Sermons from St. Mary Church
April 06, 2016 - by Fr. Antony Hughes
God wanted to make his love for us so concrete that even the smallest child would be able to understand. The Cross, both an historic and metaphorical reality, is how he made it so. One meaning of the word 'salvation' is to be removed from harm’s way. And this God has done through the Cross.
March 27, 2016 - by Natasha Smith
Imagine what it was like to be Mary. You are an adolescent girl of humble origins. Just like your daughter or niece, or perhaps you as a child. Maybe you were born in West Roxbury or Medford. You are visited by an angel and then the Holy Spirit at the same time. Personally, my first reaction would be to run and hide. But, not Mary.
March 20, 2016 - by Kyra Limberakis
If we are hesitant or fear we have already failed in our Lenten commitments, let us remember that every moment is a new opportunity for renewal! Now is the time to infuse every moment of this sanctified Lenten season with the fruits of the Holy Spirit. Now is the time to 'follow Him,' as Christ invites Phillip in today’s Gospel.
March 13, 2016 - by Fr. Antony Hughes
But we can develop the spirituality that is reminiscent of Lent, an inward-looking spirituality, where we start to care for the condition of our souls, as much as we care for the condition of our outward lives. A balanced life is what Lent is supposed to be about. A balancing with the pivot of our souls looking both inward and outward.
March 13, 2016 - by Linda Arnold
Can we dare to be heroic like this woman in this beautiful hymn? How did this woman who had fallen into many sins, know that He who was a guest in the home of Simon was God? She was illumined by divine grace and she responded. Through her repentance, she perceived the divinity of Christ.
March 06, 2016 - by Melissa Nassiff
Sometimes we have trouble believing in God's forgiveness, because we ourselves are unwilling to forgive. Living with the Great Canon during that first week of Lent - or better yet, throughout all of Lent - helps us focus more and more deeply on what it means to repent, how it feels to repent, and most especially, how it feels to be forgiven.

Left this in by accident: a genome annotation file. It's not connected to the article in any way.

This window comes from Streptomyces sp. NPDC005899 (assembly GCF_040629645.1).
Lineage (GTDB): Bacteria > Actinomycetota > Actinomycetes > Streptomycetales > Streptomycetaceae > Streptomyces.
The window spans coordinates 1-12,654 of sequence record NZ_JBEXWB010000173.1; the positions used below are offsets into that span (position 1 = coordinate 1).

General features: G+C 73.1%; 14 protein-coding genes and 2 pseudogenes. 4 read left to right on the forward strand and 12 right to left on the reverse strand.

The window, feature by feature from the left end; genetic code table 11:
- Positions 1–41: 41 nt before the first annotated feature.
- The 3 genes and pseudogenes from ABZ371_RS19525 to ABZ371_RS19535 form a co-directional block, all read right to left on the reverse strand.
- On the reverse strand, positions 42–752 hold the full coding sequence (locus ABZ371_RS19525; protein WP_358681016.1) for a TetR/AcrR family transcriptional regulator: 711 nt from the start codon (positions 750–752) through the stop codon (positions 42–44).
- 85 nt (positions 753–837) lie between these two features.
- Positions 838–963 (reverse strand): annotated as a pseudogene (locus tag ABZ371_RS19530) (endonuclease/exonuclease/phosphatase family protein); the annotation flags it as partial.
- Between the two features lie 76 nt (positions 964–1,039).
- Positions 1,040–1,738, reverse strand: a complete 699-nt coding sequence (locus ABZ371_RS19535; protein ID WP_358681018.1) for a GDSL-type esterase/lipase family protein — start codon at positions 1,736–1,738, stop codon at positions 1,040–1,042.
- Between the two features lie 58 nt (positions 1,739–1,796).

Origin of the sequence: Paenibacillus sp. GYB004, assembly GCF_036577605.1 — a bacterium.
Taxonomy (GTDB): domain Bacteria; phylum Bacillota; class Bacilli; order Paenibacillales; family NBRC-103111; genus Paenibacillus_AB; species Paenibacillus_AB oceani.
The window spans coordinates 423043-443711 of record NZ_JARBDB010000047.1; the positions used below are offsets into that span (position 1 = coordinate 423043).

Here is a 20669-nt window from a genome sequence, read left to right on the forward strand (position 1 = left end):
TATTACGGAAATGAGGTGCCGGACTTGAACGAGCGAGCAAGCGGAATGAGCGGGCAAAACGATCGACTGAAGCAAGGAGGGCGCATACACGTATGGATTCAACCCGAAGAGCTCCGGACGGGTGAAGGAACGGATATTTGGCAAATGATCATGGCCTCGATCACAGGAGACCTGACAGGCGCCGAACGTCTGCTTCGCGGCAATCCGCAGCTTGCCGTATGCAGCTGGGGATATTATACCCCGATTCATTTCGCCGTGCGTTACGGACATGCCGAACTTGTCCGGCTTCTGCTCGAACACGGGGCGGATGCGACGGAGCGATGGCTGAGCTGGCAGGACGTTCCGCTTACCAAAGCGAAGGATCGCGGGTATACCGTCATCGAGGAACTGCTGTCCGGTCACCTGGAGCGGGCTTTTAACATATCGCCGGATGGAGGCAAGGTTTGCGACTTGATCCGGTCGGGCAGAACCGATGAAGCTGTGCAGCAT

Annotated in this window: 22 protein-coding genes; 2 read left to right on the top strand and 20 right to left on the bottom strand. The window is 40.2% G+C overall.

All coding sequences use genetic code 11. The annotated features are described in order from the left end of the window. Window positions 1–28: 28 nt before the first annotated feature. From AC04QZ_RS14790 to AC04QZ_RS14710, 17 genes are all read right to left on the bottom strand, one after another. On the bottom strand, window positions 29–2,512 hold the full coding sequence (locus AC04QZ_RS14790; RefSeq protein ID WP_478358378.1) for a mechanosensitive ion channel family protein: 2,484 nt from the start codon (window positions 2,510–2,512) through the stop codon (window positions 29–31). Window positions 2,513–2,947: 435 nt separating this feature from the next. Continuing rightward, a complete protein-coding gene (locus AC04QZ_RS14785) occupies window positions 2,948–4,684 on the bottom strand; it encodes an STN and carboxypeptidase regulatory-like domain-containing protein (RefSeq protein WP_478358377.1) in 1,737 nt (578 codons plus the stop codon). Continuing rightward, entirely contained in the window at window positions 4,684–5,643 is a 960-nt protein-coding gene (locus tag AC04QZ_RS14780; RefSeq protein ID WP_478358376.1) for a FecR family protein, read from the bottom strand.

February 28, 2016 - by Jamil Samara
The monkey's curiosity leads him to be trapped by his desires. Our passions can lead us to the same fate. The Triodion period in the life of the Church takes us on the way of the Cross, to Golgotha on Holy Friday, where we experience Christ's death through our own spiritual struggle. Fasting, prayer, and almsgiving are all a part of the way of the cross, the dying of ourselves, the relinquishing of our own will to allow God's will to grow within us.
February 21, 2016 - by Fr. Antony Hughes
The Pharisee is closed up in himself. He has become wholly blended with his ego. His ego has become his god. Wrapped in his robes he feels safe and secure. But he still longs for validation! His prayer largely consists of a list of his pious achievements. Behind all this he hides his pain. His heart has become stone. He has no compassion for the Publican who weeps nearby and is to the Pharisee an annoyance.
February 14, 2016 - by Fr. Antony Hughes
Suffering is universal. It connects us to one another. Weep with those who weep, Jesus teaches, And laugh with those who laugh. And Schopenhauer calls the rise of compassion we feel when we see even a stranger in pain a metaphysical breakthrough in which the boundaries between I and the other disappear. The truth is that the boundaries we believe in are the ones we have created. When the mind is still, boundaries no longer exist.
February 07, 2016 - by Fr. Antony Hughes
There is a gift that everyone has received from God. We have been made in his image. There is no greater gift. This gift defines us. There is in the depths of every human being a light that comes from God and connects us with him. Some of the Holy Fathers speak of this in moving terms, like Gregory Nazianzus who wrote: for the spirit that he breathed into (human nature) is a flash of the invisible godhead ... I am attached to life here below, while I also have in me a portion of the godhead.
January 31, 2016 - by Fr. Antony Hughes